Partial control of the European com borer, Ostrinia nuhilalis (Hübner), in maize, Zea mays L., has been achieved through germplasm resistant to leaf feeding that was incorporated into breeding populations. Leaf-feeding resistance to European com borer in maize had generally been attributed to presence of the chemical 2,4-dihydroxy-7-methoxy-l,4- benzoxazin-3-one (DIMBOA). New sources of resistance, other than that mediated by DIMBOA, are desirable for developing new resistant cultivars. From 1990 to 1992, 1,601 accessions of Peruvian maize maintained in the U.S. National Plant Germ plasm System were evaluated for leaf-feeding resistance to European com borer. Eleven resistant accessions were identified, all of which originated from Peru's north coast. The 11 resistant accessions were then analyzed for 6-methoxybenzoxazolinone (MBOA), the degradation product of DIMBOA and an indicator of DIMBOA levels present in the plant. All 11 resistant accessions contained low MBOA concentrations, equivalent to that found in the susceptible inbred WF9, indicating that DIMBOA is not the basis of this resistance. The factor(s) underlying this source of host plant resistance remains to be determined. Six morphologically diverse Peruvian maize races were evaluated in the greenhouse for ovipositional nonpreference by the European com borer. Some differences were noted, but morphological factors could not be confirmed as causing the differences.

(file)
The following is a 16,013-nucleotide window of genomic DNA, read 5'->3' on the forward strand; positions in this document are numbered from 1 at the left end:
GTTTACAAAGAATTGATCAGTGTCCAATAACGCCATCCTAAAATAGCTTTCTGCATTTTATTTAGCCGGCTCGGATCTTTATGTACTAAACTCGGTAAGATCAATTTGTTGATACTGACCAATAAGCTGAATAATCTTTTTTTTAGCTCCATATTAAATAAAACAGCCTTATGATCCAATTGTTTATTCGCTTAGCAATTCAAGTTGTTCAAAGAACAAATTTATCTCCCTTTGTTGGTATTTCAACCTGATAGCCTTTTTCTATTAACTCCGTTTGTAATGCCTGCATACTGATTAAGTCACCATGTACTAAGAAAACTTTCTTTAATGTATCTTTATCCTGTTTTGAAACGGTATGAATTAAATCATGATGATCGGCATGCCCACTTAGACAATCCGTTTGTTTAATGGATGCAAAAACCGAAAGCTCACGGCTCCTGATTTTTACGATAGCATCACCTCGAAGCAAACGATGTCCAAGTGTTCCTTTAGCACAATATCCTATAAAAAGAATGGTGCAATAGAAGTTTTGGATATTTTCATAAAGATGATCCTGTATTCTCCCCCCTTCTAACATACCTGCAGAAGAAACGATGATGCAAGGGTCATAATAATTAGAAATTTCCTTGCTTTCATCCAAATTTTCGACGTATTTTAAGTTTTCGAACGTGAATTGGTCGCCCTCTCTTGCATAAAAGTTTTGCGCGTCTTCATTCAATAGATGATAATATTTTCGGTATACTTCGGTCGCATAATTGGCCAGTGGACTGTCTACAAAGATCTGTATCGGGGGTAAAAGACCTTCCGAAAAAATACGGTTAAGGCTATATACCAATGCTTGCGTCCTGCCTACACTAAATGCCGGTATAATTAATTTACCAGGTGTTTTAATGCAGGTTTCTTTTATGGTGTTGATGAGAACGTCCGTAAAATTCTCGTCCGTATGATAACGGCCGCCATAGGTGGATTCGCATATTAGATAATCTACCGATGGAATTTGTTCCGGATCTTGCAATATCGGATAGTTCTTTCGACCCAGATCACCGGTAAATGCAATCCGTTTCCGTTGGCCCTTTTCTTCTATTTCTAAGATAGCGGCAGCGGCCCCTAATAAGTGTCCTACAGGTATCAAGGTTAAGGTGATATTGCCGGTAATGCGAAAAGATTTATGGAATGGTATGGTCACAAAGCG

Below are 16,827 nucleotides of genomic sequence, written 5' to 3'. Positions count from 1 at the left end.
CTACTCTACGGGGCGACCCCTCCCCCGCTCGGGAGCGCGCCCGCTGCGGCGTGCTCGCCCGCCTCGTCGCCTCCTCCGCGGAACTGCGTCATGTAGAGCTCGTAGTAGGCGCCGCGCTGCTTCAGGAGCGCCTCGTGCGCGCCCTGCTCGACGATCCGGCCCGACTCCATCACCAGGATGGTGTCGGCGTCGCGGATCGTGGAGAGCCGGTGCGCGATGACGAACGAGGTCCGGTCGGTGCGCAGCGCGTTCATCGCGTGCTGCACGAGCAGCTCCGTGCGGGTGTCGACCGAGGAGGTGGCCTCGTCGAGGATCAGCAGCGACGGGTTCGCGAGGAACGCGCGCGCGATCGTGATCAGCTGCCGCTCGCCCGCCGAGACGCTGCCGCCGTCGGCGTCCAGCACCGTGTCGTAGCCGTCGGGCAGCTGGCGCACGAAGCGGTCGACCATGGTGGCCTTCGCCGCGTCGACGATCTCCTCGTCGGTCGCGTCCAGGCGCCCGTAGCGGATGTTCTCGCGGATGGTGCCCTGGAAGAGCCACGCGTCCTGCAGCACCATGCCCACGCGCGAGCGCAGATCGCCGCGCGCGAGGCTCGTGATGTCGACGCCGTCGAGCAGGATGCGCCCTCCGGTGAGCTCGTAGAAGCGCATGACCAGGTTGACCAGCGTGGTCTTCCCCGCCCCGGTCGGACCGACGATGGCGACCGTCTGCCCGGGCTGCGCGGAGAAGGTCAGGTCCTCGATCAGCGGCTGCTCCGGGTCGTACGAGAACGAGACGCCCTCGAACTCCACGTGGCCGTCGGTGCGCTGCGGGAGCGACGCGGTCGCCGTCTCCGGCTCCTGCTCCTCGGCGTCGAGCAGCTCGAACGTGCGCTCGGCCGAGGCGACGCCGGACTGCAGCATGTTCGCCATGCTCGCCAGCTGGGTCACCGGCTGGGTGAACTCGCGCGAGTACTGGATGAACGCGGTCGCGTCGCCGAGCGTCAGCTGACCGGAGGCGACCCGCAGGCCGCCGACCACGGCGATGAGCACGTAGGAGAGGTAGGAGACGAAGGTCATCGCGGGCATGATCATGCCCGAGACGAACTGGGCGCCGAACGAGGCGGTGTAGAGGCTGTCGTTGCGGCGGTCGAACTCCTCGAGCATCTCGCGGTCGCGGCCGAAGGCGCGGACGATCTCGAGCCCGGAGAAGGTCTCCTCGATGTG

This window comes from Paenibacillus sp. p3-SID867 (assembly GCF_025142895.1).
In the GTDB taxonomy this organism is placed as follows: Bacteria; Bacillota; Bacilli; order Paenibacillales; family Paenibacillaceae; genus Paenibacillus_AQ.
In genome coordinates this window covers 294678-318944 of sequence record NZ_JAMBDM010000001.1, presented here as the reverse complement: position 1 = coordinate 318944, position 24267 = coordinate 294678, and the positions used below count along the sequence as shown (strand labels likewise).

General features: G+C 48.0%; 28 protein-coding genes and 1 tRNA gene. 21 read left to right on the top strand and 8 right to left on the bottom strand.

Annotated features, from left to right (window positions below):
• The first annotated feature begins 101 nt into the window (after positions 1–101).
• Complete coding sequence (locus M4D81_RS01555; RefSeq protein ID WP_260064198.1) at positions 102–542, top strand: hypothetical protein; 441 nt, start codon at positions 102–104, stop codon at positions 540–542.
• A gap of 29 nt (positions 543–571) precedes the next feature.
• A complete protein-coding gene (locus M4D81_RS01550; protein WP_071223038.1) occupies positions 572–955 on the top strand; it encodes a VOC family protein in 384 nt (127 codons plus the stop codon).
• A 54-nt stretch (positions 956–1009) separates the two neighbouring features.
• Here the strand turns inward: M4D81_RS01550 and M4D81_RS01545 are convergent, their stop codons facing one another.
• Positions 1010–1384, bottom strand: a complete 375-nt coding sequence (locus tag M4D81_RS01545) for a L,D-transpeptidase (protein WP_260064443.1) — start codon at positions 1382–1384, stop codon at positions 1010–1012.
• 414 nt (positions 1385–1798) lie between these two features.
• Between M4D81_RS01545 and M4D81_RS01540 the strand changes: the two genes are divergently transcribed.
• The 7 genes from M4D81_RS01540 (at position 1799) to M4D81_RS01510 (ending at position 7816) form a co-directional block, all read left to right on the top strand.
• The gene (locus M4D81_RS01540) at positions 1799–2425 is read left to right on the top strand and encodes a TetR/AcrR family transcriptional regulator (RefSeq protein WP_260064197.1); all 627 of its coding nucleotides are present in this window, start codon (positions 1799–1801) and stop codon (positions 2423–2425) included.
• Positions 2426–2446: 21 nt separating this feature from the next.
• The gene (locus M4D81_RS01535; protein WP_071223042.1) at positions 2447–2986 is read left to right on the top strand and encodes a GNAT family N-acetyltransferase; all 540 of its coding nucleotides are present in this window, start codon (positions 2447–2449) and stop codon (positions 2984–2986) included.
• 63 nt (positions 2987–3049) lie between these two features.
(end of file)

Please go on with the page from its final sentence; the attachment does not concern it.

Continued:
Document Type: Research Article
Publication date: August 1, 1995
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